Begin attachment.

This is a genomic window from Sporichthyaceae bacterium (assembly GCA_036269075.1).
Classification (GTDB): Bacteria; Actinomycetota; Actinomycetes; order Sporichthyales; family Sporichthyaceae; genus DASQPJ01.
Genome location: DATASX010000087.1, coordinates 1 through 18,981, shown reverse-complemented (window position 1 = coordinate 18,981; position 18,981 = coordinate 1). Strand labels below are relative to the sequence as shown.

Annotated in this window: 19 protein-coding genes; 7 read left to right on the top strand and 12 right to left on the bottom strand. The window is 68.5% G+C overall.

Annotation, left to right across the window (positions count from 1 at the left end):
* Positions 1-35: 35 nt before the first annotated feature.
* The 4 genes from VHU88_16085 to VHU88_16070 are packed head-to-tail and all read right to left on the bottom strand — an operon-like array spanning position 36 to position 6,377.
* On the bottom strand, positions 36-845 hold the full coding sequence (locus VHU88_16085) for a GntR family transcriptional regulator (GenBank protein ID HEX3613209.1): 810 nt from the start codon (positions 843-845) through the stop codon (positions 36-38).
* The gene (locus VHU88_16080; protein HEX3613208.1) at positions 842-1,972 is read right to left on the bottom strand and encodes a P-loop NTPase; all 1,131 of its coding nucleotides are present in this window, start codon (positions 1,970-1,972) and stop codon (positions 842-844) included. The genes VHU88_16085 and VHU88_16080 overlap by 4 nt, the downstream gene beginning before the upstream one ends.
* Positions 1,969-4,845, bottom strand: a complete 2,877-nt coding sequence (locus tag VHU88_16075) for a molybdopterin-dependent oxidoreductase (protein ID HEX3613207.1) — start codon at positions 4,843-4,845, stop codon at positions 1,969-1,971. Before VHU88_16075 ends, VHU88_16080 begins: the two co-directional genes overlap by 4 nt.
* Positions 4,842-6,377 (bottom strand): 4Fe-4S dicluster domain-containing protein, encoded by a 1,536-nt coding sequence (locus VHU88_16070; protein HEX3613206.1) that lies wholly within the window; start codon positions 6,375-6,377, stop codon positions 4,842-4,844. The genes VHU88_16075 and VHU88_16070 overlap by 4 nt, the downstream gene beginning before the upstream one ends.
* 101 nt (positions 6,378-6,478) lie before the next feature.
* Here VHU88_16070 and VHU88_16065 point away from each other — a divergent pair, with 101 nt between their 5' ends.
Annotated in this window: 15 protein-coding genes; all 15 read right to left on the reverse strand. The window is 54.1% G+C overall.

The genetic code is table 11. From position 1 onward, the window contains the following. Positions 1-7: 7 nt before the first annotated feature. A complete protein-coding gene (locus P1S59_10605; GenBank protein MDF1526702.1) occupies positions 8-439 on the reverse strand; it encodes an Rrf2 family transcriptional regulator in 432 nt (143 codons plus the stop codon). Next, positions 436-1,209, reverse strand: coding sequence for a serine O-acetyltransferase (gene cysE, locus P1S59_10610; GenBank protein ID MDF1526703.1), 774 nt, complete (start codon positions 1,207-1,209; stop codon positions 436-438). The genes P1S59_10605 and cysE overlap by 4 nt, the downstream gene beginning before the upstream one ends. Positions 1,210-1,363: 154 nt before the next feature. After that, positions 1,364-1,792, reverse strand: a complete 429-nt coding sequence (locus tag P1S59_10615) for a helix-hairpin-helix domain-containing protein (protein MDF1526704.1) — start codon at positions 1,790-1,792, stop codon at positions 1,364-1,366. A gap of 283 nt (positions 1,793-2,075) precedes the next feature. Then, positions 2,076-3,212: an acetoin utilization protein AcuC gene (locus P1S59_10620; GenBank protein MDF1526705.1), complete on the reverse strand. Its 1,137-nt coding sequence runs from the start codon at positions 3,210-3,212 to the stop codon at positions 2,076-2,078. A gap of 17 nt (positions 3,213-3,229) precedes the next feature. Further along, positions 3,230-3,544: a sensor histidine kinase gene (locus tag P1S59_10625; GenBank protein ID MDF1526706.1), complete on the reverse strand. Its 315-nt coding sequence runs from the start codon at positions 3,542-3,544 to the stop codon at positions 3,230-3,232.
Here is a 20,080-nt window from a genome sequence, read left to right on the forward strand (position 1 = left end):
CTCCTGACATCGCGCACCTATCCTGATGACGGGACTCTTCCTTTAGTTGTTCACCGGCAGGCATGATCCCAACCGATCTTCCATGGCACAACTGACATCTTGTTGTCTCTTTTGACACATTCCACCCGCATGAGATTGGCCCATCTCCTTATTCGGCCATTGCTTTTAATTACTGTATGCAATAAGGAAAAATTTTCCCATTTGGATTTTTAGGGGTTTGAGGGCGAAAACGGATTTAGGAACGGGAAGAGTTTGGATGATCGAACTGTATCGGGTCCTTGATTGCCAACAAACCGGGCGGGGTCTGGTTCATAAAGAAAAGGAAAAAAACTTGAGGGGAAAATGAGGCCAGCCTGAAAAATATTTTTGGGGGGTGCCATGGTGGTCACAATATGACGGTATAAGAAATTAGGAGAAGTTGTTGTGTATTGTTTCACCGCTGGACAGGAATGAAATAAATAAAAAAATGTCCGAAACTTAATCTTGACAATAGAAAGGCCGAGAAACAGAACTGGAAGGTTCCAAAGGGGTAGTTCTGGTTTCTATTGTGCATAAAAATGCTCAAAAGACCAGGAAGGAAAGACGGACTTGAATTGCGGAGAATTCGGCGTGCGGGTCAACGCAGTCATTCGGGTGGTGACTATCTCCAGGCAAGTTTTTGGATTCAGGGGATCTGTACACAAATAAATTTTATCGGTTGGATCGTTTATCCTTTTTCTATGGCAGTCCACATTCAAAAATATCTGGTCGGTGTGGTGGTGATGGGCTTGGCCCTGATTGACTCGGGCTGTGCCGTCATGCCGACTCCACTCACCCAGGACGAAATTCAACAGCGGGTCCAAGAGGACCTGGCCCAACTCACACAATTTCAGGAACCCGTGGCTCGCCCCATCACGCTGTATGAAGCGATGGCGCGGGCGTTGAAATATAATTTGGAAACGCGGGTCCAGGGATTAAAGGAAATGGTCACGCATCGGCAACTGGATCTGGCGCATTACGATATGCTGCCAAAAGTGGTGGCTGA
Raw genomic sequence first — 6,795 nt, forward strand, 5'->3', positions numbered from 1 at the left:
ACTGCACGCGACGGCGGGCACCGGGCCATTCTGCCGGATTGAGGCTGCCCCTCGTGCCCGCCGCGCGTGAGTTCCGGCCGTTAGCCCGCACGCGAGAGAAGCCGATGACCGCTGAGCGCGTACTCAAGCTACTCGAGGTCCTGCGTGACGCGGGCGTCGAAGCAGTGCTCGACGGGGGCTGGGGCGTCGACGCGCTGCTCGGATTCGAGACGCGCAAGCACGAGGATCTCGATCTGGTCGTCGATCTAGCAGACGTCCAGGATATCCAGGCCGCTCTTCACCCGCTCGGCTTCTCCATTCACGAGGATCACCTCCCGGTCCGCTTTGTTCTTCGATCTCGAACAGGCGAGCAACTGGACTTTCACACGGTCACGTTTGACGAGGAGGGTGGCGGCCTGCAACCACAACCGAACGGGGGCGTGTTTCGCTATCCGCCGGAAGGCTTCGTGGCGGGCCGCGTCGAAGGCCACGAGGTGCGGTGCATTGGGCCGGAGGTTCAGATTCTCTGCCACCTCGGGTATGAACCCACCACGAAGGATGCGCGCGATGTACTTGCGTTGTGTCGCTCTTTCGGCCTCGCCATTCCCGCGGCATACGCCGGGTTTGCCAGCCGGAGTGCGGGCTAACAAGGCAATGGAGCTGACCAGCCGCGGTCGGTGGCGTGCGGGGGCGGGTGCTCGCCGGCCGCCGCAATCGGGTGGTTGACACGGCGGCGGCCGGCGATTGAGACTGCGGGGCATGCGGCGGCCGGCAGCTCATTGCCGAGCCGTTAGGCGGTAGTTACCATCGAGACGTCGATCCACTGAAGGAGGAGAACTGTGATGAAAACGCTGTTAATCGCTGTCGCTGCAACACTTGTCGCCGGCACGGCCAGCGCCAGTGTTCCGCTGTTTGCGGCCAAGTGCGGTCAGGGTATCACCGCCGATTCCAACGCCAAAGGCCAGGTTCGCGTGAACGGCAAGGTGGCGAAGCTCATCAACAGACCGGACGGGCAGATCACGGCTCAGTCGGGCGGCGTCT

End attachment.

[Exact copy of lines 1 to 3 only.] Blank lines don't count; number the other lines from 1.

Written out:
This is a genomic window from Sporichthyaceae bacterium (assembly GCA_036269075.1).
Classification (GTDB): Bacteria; Actinomycetota; Actinomycetes; order Sporichthyales; family Sporichthyaceae; genus DASQPJ01.
Genome location: DATASX010000087.1, coordinates 1 through 18,981, shown reverse-complemented (window position 1 = coordinate 18,981; position 18,981 = coordinate 1). Strand labels below are relative to the sequence as shown.